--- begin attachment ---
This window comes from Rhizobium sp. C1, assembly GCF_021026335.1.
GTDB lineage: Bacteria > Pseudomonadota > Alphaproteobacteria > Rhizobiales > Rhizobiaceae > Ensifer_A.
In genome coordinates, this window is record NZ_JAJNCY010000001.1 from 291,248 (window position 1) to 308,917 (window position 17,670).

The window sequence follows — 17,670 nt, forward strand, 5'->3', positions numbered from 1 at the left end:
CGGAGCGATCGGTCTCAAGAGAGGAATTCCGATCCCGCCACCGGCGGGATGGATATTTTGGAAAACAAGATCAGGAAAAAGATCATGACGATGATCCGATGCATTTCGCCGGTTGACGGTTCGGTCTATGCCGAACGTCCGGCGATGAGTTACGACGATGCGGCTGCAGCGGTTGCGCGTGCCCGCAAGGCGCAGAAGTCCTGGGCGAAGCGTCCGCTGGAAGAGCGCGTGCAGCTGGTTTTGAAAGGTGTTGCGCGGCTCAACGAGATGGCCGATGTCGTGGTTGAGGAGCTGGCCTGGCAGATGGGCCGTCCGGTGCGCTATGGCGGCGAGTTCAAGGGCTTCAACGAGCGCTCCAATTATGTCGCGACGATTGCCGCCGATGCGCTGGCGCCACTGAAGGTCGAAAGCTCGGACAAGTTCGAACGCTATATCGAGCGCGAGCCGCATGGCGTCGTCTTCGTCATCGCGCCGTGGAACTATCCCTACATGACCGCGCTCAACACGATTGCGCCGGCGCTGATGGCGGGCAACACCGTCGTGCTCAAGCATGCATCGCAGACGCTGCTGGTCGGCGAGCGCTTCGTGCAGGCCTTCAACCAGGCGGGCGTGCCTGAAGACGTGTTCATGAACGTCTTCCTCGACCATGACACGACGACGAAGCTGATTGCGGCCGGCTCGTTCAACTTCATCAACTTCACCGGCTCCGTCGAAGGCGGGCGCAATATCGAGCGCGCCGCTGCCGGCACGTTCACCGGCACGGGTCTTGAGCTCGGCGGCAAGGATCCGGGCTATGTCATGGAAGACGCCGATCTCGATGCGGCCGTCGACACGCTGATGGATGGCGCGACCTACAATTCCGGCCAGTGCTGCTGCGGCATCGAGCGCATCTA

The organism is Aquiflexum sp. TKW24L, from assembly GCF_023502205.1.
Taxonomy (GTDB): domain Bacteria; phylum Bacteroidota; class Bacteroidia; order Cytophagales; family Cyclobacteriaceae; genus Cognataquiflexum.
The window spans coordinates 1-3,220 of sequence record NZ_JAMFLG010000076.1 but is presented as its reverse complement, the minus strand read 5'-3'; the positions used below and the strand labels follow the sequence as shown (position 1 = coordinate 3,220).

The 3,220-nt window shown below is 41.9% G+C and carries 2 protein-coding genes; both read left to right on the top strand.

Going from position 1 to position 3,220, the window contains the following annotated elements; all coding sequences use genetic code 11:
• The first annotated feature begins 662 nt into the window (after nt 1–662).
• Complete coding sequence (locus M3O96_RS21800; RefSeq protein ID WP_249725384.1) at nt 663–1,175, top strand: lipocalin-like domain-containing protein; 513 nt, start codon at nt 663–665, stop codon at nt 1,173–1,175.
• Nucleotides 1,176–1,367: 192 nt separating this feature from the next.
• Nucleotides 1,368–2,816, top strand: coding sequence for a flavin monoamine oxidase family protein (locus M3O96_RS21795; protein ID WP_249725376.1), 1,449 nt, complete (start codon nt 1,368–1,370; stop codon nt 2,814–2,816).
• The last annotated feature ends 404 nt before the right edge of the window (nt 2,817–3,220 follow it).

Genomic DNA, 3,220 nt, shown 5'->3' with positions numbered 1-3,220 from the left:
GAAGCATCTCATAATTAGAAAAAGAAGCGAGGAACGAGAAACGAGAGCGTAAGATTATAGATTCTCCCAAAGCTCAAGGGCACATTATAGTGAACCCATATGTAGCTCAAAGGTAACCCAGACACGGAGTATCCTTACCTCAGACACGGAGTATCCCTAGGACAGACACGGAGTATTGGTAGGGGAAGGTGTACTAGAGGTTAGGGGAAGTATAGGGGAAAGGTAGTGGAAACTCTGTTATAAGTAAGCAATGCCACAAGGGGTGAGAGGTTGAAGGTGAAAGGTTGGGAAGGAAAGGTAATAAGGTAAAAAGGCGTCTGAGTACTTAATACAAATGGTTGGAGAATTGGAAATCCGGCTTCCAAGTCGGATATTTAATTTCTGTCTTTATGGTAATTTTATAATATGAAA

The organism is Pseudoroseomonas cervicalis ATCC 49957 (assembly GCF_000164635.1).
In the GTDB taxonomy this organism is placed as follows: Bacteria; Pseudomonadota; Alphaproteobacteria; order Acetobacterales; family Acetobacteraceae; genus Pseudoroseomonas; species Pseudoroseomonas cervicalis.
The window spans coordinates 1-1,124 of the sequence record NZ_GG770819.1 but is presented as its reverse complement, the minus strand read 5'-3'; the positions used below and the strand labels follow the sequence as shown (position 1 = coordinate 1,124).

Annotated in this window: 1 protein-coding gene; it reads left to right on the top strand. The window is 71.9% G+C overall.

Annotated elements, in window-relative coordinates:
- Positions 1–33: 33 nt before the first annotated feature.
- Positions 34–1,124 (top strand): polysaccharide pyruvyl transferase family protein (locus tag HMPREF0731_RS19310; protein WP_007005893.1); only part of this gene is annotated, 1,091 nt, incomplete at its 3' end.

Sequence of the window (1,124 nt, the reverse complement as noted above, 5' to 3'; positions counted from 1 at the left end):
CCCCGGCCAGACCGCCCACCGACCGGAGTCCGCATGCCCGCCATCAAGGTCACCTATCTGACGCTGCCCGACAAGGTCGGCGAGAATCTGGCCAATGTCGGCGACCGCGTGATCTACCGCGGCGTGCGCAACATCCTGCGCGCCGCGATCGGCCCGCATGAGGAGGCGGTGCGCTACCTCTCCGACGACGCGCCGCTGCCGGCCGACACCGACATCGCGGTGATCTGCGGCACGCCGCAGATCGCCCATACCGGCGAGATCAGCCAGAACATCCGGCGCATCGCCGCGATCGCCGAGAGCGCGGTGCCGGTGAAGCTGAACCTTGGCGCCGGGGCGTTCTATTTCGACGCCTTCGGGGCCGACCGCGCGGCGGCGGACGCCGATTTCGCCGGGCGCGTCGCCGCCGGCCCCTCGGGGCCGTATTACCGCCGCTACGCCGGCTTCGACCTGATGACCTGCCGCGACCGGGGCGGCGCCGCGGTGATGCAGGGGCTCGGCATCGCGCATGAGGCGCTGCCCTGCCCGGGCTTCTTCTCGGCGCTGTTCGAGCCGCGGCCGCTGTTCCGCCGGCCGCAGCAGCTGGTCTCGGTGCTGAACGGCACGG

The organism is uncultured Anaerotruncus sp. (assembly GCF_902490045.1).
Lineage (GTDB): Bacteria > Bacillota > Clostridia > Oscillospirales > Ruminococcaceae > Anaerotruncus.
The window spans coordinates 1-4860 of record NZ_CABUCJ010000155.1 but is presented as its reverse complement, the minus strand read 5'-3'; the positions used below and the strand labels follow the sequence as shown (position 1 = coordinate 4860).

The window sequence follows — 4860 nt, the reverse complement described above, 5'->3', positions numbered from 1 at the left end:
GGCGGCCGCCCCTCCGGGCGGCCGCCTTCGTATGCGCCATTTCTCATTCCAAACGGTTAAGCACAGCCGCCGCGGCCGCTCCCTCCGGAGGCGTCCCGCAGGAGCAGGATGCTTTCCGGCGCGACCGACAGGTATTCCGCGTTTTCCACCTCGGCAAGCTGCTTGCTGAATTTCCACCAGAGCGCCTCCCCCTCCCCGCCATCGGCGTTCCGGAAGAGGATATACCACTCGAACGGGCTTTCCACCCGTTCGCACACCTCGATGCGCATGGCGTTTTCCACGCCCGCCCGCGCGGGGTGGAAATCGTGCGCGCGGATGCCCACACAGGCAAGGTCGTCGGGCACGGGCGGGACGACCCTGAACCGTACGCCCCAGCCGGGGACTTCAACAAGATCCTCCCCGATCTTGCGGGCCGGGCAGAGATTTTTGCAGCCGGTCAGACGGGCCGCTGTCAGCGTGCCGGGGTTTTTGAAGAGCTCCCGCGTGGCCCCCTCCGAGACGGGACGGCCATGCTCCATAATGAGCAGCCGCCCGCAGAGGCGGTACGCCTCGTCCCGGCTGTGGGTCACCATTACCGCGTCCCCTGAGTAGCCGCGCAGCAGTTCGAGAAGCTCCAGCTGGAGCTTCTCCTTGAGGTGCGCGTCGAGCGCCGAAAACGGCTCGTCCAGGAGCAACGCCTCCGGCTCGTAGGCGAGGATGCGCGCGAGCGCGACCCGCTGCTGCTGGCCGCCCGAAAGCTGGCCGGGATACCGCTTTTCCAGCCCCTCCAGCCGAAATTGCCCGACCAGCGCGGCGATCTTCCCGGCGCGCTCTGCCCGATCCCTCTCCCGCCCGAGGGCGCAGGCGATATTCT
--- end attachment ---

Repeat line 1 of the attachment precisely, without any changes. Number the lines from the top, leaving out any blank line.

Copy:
This window comes from Rhizobium sp. C1, assembly GCF_021026335.1.